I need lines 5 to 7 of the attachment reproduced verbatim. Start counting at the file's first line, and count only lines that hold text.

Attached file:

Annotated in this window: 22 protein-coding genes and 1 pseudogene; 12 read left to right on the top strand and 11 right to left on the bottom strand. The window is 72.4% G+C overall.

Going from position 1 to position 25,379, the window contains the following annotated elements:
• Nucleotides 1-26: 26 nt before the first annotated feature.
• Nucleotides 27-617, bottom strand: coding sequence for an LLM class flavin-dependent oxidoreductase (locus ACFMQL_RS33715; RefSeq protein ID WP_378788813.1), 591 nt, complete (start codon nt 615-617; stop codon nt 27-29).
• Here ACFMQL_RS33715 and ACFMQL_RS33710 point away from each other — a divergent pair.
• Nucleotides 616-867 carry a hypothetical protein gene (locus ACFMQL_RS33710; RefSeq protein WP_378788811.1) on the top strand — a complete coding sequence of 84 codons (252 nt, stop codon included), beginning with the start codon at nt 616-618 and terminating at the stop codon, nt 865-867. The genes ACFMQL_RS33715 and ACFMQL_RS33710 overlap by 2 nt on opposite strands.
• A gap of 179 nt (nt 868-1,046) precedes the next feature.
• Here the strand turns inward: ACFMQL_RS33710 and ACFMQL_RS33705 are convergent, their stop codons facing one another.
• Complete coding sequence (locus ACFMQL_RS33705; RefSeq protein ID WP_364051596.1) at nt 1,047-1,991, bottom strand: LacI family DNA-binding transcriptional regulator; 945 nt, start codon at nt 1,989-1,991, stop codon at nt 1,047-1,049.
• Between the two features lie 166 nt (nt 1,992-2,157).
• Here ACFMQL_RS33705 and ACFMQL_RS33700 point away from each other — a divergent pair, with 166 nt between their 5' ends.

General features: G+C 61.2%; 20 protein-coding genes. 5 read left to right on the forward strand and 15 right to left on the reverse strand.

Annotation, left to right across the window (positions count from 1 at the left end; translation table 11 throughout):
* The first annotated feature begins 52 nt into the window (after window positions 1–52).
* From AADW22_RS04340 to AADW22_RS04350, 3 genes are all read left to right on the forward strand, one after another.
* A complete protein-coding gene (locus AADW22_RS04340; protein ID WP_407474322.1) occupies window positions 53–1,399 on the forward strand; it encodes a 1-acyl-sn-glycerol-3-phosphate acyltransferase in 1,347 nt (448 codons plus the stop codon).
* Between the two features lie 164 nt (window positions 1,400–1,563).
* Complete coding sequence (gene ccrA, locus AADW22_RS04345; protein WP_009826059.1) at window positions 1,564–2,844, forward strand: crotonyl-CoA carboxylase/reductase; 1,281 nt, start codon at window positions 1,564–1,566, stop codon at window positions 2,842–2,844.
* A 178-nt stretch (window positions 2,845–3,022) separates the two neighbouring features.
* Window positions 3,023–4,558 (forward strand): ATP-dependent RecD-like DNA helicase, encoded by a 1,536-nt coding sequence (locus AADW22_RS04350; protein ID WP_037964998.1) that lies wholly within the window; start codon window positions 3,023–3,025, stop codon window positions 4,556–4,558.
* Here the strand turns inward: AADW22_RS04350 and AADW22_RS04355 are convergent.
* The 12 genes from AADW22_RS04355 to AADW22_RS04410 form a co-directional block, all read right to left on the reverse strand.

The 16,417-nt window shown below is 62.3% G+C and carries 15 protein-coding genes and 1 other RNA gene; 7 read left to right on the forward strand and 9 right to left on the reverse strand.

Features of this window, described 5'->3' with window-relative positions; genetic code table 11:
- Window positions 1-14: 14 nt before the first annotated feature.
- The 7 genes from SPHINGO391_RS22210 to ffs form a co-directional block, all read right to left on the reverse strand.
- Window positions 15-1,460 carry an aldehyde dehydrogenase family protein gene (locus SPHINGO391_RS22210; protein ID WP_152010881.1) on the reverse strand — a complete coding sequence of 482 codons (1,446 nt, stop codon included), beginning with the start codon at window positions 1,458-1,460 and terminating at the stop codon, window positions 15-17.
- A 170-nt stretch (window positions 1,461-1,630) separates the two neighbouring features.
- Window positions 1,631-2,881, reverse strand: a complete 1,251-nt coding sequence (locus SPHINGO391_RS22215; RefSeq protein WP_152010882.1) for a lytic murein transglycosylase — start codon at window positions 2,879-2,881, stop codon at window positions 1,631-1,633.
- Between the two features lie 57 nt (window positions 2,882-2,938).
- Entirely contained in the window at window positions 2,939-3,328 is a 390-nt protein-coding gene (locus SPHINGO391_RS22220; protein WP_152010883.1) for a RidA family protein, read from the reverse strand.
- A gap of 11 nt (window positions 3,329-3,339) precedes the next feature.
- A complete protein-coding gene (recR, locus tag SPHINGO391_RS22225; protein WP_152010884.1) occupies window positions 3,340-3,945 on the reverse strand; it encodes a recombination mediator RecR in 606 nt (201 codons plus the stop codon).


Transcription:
• Here ACFMQL_RS33715 and ACFMQL_RS33710 point away from each other — a divergent pair.
• Nucleotides 616-867 carry a hypothetical protein gene (locus ACFMQL_RS33710; RefSeq protein WP_378788811.1) on the top strand — a complete coding sequence of 84 codons (252 nt, stop codon included), beginning with the start codon at nt 616-618 and terminating at the stop codon, nt 865-867. The genes ACFMQL_RS33715 and ACFMQL_RS33710 overlap by 2 nt on opposite strands.
• A gap of 179 nt (nt 868-1,046) precedes the next feature.